“Love Your Landing Pages” – Notes on Elastic Path Webinar
Yesterday I attended the Elastic path webinar “Love Your Landing Pages” where Ayat Shukairy, Managing Partner of Invesp Consulting discussed how to make your E-commerce site more profitable (and better for your visitor).
Ayat pointed out that Invesp has increased the conversion rate from an average of 2% (for most sites) to 14.56% for their clients.
Here are some key points from the webinar. A more detailed report can be found on the Elastic Path Recap and the webinar itself should be up on the Elastic Path site soon (perhaps next week).
Your E-commerce site should be:
Each page (and especially the home page):
- Needs to have the value proposition stated clearly. Everything on the page should support that objective/intention.
- Should reassure the visitor that he/she is on the right page and site. That seems obvious, until you realize that people don’t always enter your site through the front door/home page and that if someone finds you by “Googling” a specific product (e.g. “cheap mobile phones”, the related page should put the “cheap mobile phones” in the fore-font, so the visitor doesn’t get confused, not find what they want immediately, and decide leave the site empty-handed.
- Have sticky copy (potentially exciting, inviting copy and product information) so people will stay at the site around longer, which increases their likelihood of purchasing.
- Deal with FUDs (client’s “Fear Uncertainty and Doubts”) – e.g. free shipping or easy return policy alleviates fears for some.
- Speak to individuals rather than masses – address each and every temperament (an impulsive personality might be excited by sales and discounts, an apprehensive personality needs reassurances, a logical person might want something like preview of upcoming trends (e.g. spring fashion preview).
- Make experience as easy as possible for purchase (“add to cart” button near product, on each page/view). (Put yourself in the visitors shoes, go through site from their point of view)
And now, a tangent: Ayat mentioned that there has been an evolution in websites since their inception. She was talking about E-commerce sites specifically, but it got me thinking… When people ask me about the difference between Web 2.0 and its predecessor(s), I try to explain that many things on the net, especially websites, used to be one-sided and stagnant and now there is now a conversation happening. With regards to websites, they have become more interactive and/or are blogs, and they invite discussion and participation. Online dialogue, while not invented in the past year or two, has certainly become the Modus Operandi. This is how I remember it: when websites were in their early stages, being a business with a site was just icing on the cake. People weren’t really “doing” anything with your site, but having one made you seem “cutting-edge” and often gave people a bit more information about you/your company. The internet was new and cool, and as slow as it was exhilarating.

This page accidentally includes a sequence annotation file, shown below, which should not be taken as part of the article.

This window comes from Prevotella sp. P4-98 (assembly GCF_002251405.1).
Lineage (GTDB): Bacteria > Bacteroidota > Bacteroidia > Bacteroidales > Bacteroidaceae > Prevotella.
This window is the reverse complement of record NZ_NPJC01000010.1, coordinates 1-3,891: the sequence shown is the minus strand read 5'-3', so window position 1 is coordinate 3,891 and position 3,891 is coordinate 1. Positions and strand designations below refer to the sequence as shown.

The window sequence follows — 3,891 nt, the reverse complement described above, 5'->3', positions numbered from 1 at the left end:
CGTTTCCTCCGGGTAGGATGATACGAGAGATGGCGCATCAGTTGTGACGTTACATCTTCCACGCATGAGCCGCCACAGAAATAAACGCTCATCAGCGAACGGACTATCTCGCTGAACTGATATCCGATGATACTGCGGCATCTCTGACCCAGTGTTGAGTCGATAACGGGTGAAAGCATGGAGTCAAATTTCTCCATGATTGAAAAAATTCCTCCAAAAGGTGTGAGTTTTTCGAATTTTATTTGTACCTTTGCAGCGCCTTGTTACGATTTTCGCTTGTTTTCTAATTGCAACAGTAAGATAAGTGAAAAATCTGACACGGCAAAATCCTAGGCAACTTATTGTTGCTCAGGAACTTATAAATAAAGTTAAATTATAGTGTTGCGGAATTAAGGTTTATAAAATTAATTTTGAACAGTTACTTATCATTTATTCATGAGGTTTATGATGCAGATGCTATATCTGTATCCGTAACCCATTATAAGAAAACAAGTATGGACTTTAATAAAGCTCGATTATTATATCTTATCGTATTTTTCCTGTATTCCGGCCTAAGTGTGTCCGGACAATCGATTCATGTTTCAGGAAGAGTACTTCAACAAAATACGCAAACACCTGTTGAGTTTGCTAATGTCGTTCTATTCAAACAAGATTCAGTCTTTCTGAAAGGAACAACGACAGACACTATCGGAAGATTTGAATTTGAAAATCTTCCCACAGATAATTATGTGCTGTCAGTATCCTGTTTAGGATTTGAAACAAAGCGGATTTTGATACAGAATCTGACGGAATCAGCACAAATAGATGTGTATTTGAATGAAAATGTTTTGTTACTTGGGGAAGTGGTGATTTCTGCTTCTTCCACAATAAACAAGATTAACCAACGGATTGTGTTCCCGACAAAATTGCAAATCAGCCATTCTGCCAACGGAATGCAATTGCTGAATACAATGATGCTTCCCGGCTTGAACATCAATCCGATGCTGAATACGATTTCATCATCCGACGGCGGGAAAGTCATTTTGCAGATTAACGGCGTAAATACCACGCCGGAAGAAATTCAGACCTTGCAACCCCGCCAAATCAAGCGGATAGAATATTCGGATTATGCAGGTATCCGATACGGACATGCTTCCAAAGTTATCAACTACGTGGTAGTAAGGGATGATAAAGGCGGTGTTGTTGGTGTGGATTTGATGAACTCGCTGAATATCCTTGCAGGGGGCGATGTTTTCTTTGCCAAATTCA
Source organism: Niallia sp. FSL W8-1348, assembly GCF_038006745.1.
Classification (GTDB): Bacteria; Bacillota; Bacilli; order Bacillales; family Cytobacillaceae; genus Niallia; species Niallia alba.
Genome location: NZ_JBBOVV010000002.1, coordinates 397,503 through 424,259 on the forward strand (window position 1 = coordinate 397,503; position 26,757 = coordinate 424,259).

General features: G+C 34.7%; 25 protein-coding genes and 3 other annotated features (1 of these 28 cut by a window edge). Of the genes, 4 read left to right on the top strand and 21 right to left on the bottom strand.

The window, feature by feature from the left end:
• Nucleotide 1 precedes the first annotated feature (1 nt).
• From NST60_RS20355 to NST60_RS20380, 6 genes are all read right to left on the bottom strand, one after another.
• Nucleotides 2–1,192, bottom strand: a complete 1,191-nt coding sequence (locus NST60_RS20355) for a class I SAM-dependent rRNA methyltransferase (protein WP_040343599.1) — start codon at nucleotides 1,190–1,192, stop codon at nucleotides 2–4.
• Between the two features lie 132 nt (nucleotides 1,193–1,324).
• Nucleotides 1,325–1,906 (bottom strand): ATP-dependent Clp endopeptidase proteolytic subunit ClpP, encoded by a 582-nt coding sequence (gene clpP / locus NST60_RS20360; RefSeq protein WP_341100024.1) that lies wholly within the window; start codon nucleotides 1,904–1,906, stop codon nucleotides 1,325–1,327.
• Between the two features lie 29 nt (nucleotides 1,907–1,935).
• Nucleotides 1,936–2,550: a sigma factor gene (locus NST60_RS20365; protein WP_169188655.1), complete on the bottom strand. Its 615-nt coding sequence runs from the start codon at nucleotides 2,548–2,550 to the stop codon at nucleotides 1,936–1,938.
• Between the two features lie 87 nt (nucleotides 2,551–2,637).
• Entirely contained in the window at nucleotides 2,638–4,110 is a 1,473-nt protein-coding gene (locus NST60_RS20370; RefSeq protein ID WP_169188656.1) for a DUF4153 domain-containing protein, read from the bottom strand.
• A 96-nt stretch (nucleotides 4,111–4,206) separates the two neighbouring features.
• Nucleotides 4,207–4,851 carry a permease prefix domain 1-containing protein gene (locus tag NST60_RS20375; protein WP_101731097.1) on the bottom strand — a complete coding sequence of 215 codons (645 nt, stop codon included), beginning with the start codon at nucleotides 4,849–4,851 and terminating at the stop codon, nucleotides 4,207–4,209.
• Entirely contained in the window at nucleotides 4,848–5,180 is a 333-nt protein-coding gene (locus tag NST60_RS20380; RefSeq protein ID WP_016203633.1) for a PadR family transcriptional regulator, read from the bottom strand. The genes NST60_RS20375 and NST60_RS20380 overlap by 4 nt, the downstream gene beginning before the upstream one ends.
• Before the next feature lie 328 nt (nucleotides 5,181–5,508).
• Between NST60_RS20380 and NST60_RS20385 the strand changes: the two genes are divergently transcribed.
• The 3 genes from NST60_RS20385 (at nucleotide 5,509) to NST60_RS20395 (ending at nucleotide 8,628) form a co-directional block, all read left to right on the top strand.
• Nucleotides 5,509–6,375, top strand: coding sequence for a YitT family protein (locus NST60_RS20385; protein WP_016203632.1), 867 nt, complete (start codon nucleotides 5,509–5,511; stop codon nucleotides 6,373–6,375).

Then it became more commonplace to have a website, but it was still a stagnant device, though there were added features. You had a website to prove you really existed, and more often than not, used it to help reinforce your brand. (Years ago, in 2004, I wrote a piece about the purpose of a website. It now reads like an archive from the past found in a message bottle… it’s here: necessity-of-a-website (2004).jpg for amusement purposes.)
But today a website doesn’t merely reinforce your presence – it is absolutely essential (sure, there are exceptions to this, but it seems rare). Having a site is almost as critical and commonplace as having a phone number. And it’s more than just “being there” – it’s about talking with people and using a personal, human voice. And adding value.
There is much more to be said on the subject of website progression (much, much more), but suffice it to say:
We’ve come a long way, baby…